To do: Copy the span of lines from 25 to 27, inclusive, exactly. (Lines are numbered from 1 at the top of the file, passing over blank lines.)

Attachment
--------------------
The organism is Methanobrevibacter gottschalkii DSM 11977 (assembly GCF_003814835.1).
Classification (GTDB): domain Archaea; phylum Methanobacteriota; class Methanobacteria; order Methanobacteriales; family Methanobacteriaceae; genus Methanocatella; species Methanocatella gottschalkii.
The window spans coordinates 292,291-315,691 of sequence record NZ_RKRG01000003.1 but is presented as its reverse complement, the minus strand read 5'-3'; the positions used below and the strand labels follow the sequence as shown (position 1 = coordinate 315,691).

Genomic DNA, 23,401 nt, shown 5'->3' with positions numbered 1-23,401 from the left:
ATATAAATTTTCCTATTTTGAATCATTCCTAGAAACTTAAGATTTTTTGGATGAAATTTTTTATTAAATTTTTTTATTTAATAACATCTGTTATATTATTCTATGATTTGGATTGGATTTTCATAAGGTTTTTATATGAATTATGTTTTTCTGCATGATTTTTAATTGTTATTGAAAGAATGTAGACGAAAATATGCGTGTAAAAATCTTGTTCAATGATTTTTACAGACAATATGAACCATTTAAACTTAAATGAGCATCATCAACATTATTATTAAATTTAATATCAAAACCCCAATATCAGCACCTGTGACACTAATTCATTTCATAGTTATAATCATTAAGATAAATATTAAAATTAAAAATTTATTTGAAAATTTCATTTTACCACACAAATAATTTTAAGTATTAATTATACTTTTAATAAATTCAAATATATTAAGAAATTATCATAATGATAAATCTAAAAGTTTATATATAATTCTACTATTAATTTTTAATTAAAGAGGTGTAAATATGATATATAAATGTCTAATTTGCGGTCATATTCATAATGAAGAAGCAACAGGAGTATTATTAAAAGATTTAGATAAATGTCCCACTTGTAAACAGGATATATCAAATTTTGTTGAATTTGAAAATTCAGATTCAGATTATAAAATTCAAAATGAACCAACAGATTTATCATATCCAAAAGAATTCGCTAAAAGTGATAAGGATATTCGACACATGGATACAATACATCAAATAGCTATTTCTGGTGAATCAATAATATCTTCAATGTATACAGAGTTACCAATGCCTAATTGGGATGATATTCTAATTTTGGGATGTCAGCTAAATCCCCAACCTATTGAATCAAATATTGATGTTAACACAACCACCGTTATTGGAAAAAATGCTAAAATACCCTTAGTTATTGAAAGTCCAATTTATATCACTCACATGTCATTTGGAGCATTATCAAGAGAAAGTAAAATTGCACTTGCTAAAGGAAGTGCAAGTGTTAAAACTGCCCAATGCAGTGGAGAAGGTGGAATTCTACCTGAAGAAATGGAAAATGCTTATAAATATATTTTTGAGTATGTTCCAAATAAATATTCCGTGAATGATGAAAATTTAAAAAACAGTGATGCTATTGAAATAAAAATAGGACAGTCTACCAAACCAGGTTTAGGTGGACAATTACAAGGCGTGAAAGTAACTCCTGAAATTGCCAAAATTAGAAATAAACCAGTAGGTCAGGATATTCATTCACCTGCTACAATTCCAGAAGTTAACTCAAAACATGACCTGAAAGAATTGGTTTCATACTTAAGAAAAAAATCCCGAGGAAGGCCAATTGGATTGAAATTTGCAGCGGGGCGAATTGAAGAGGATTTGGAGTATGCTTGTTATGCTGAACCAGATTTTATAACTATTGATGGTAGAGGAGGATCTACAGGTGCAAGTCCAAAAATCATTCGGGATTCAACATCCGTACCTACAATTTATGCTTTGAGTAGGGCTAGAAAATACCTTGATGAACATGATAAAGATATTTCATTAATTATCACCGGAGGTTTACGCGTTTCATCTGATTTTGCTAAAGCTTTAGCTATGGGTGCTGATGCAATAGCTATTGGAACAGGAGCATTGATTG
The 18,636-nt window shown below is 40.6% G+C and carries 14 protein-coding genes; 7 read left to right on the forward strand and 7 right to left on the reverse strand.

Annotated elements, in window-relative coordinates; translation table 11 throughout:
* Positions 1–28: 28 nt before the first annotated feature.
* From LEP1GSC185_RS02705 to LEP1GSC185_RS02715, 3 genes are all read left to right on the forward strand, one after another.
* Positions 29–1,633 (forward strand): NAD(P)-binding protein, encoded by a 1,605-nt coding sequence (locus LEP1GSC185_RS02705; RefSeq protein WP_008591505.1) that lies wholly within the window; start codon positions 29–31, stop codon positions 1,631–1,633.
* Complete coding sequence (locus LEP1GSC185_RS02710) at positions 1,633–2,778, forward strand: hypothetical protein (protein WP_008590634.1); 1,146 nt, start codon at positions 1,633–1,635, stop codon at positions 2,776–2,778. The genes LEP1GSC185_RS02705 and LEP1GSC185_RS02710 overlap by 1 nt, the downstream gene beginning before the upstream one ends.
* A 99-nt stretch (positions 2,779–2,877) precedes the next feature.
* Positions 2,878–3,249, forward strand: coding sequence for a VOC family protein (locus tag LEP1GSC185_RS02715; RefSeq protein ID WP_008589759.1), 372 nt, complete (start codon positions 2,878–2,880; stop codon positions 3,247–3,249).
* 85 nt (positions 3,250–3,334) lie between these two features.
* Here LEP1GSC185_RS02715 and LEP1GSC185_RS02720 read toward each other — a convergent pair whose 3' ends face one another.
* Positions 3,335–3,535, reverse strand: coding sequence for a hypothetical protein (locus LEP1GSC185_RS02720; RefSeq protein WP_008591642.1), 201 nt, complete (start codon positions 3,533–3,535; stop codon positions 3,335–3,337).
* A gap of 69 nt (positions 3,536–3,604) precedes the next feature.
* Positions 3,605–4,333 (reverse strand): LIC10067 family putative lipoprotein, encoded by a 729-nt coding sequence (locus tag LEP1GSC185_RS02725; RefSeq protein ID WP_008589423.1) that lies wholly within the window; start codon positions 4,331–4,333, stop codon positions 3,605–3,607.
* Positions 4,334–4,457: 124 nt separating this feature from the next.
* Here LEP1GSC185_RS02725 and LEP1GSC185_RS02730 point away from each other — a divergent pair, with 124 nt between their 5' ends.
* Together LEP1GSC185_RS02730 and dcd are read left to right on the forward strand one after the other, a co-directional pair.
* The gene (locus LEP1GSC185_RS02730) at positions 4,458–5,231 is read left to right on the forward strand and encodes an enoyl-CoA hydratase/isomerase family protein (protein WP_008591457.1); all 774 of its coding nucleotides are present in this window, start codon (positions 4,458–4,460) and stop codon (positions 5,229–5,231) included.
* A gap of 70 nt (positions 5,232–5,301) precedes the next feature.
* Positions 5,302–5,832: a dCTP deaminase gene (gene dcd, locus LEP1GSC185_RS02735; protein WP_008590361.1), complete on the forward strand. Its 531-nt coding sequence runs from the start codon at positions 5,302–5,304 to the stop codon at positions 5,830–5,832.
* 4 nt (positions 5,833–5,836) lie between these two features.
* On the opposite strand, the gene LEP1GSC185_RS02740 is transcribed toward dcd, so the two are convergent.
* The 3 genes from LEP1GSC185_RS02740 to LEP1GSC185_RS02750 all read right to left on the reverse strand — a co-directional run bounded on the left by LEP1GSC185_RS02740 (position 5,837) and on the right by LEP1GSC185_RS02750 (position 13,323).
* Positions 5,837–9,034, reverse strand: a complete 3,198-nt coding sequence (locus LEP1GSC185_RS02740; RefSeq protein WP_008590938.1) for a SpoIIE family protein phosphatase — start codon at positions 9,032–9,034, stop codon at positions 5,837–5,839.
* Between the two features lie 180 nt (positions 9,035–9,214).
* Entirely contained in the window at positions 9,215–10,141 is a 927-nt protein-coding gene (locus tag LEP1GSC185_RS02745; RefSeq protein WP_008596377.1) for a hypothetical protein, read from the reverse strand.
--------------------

* 4 nt (positions 5,833–5,836) lie between these two features.
* On the opposite strand, the gene LEP1GSC185_RS02740 is transcribed toward dcd, so the two are convergent.
* The 3 genes from LEP1GSC185_RS02740 to LEP1GSC185_RS02750 all read right to left on the reverse strand — a co-directional run bounded on the left by LEP1GSC185_RS02740 (position 5,837) and on the right by LEP1GSC185_RS02750 (position 13,323).